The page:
David Cameron ignited frustration amongst other party leaders last week after announcing he would not take part in the televised leaders’ debate without the Green Party.
The Prime Minister came under pressure at Wednesday’s PMQs after Ed Miliband, Nick Clegg and Nigel Farage wrote to No. 10 calling on him to take part.
However, despite the General Election quickly approaching in May, Mr Cameron remains reluctant to be involved and has since been accused of ‘running scared’ by Labour leader Mr Miliband.
Meanwhile, the Greens have been urged to take legal action if they want to take part in the debate and have been told to ‘stop hiding behind the Prime Minister’.
With the topic in hot debate, MM took to the streets to ask the following question:
Should David Cameron take part in a live TV debate?
Perhaps unsurprisingly, the vast majority of people were of the opinion that it is wrong for the Prime Minister to refuse to take part.
Tom Fallon, 24, and web developer from Prestwich, said: “He obviously doesn’t have to if he doesn’t want to but in my opinion I think he definitely should.
“He’s the leader of our country so we have a right to hear what he has to say, especially those who support the Conservatives.
“David Cameron fears he will lose favour with the public, and not engage with most of the electorate.”
‘LOSE FAVOUR WITH PUBLIC’: Prestwich web developer Tom Fallon thinks Mr Cameron is worried about not connecting with the electorate
Michael Ciotkowski, originally from Blackpool, and a historian at Manchester Metropolitan University, was of the same mindset.
The 21-year-old said: “Course he should be a part of it, he’s the Prime Minister, he’s alienating the country by not going on [TV].
“I’m not sure why he wouldn’t want to take part – it gives him a chance to express his opinion and re-enforce his points ahead of the election.”
‘ALIENATING THE COUNTRY’: Michael Ciotowski doesn’t understand why the Prime Minister wouldn’t want to take part
Paulette Stewart, a cleaner and carer from Manchester believes Mr Cameron isn’t running scared but feels a little more passionate about the issue.
“It’s ridiculous that he’s not [taking part],” said the 56-year-old.
“Surely he is in danger of losing votes. How can he persuade people to vote for his party when he doesn’t even have the bottle to stand and battle against other party leaders?
“The other party leaders should just get on with it because at the end of the day it is Cameron who is going to lose out, not the others.”
‘IT’S RIDICULOUS’: Strong words from Manchester cleaner Paulette Stewart, who thinks Mr Cameron will be the only one losing out
Lucie Greenwood, 24, from Manchester said: “He’s our elected Prime Minister and has a duty of care, so yes, of course he should, especially if other leaders are going to be doing it.
“It’s as though he’s putting his own personal agenda before anything else. It’s just irresponsible,” the recent graduate said.
Helen Liggett, 48, a Liverpudlian and senior manager at the NHS, said: “Yes, he should, all parties are going to be there so it’s strange that our Prime Minister doesn’t want to be included.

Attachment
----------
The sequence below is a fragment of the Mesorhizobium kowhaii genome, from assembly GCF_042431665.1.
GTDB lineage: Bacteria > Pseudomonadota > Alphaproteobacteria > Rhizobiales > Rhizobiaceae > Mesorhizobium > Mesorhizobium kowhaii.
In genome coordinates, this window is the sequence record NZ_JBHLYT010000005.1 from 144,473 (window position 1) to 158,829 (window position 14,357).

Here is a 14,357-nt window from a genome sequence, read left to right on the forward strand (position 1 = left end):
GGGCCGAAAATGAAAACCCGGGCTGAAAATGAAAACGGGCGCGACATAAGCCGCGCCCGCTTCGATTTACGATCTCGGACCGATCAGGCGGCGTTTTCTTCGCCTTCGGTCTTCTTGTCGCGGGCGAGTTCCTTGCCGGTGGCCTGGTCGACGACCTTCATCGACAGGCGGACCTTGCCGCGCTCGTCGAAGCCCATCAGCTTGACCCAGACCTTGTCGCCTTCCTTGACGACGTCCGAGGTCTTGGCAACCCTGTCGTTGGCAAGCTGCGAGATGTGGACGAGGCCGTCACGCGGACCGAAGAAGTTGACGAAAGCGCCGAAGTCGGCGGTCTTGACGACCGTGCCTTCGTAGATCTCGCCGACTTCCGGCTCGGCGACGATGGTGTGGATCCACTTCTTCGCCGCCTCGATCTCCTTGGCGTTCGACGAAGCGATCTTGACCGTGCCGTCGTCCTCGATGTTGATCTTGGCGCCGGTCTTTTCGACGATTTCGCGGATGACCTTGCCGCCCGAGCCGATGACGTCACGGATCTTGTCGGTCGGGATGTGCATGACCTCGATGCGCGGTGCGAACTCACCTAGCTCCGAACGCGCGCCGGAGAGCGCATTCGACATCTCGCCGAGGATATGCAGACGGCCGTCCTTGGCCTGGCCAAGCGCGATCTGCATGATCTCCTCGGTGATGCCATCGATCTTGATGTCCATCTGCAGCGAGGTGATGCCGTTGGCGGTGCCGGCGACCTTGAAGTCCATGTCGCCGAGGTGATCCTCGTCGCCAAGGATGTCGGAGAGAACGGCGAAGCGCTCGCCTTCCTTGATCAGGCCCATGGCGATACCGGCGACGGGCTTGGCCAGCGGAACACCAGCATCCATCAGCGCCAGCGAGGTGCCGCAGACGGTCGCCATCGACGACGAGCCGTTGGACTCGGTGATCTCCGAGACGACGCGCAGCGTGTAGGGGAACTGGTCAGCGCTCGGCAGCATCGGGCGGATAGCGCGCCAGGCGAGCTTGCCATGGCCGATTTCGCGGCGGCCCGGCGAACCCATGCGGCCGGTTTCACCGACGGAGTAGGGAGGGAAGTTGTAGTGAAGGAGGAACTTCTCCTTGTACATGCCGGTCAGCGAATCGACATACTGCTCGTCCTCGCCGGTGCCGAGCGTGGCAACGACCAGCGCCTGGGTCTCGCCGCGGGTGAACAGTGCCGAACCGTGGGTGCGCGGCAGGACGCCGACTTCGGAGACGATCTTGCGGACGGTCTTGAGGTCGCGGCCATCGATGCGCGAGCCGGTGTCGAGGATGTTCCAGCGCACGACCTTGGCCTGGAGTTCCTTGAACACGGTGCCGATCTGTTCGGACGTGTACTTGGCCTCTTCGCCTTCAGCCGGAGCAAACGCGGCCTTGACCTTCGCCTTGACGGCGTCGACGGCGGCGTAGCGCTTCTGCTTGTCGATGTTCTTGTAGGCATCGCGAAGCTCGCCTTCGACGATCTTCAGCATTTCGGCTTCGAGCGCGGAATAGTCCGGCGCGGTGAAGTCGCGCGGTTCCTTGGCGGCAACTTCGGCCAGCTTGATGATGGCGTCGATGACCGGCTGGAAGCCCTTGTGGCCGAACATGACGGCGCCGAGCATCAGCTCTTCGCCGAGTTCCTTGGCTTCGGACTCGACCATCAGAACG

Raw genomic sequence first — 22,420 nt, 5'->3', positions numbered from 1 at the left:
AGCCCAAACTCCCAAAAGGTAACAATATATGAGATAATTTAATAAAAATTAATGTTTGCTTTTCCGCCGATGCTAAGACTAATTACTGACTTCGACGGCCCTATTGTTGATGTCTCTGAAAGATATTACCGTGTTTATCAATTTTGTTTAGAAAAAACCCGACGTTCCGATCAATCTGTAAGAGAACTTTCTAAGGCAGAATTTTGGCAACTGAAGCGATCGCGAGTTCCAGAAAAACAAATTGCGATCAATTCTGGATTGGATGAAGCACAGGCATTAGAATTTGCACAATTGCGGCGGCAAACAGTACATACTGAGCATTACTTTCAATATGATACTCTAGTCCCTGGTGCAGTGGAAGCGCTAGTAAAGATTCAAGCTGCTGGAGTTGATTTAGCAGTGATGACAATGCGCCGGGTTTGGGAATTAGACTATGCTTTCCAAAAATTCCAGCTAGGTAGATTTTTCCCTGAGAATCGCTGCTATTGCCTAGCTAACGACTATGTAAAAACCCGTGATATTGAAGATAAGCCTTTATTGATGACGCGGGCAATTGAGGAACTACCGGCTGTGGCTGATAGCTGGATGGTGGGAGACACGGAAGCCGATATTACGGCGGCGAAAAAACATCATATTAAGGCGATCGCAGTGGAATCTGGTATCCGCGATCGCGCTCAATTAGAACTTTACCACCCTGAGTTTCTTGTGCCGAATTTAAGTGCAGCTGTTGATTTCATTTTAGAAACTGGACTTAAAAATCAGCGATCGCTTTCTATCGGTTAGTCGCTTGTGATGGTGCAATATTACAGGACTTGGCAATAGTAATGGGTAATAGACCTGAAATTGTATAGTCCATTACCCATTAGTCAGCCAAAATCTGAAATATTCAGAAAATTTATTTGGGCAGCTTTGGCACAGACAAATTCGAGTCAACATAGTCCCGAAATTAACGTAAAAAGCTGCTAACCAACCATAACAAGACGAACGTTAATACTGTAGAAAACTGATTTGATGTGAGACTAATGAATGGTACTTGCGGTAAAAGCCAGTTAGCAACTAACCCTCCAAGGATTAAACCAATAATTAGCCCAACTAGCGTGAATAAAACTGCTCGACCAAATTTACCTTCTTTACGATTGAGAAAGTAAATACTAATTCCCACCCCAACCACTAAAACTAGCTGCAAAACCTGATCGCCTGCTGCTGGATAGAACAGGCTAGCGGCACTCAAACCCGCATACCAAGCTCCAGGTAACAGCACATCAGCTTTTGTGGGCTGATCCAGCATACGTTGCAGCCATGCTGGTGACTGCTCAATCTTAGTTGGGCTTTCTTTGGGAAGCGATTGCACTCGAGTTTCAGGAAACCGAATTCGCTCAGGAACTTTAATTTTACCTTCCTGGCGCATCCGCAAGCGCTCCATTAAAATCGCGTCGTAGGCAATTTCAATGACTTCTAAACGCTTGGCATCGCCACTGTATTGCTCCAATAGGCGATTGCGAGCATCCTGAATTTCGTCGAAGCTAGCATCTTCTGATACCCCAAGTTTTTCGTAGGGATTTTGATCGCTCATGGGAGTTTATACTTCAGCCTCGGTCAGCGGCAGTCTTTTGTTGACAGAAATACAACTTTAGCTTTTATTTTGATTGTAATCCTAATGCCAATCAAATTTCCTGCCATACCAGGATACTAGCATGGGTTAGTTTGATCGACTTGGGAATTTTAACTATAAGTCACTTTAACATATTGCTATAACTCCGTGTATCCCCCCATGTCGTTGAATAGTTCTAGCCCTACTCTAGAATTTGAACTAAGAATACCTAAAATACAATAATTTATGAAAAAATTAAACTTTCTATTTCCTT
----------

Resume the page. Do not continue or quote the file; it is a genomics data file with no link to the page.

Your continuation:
“I think at some point he is going to have to do some sort of debate, though. It’s crazy to think that he’ll be entering a general election in May without doing one.
“I can understand why the TV broadcasters aren’t pushing for it, though, because with four or possibly five leaders on stage, all fighting to give their opinion, it’s going to take up possibly three or four hours of air time.”
TOO MUCH TIME: NHS manager Helen Liggett can understand why broadcasters aren’t pushing for Mr Cameron’s participation
56-year-old Helen Kettle, who works as a secretary and commutes into the city from Halifax, believes it’s within the public interest to see the Prime Minister involved in a live discussion.
“Why shouldn’t he?” she said. “He runs our country and we as the public need an opportunity to question him.”
Dr Shamas, 37, who works as a GP in Rochdale, shared a similar view, adding: “He’s the Prime Minister and if it’s a TV debate we should expect him to be there, telling us of his policies and debating them against others.”
However, Norman Swift, a retired 62-year-old from Bradford was one of the very few who disagreed with the majority, questioning whether there is any point in TV debates.
He said: “I’m not really sure what people or leaders gain by these debates – they all end up arguing and nothing useful really gets said.
“If Cameron does the debate he’s just going to get accused by the other parties so I can see why he’s avoiding it.”
Wendy Stephenson, an admin manager disagreed.
The 52-year-old said: “He should let the public see him with other party leaders, being open and fighting his corner.”
Benjamin Cole, 21, who works in a factory expressed the same opinion, adding that only doing the debate if the Greens take part is a poor excuse.
He said: “Course he should be involved, I don’t know why he wouldn’t want to be, it gives him a chance to fight his corner.
“And saying he’ll only do the debate if the Greens are involved is crazy. He probably knows they won’t be allowed to be involved and is just finding ways to get out of it.”
Image courtesy of ITN, via YouTube, with thanks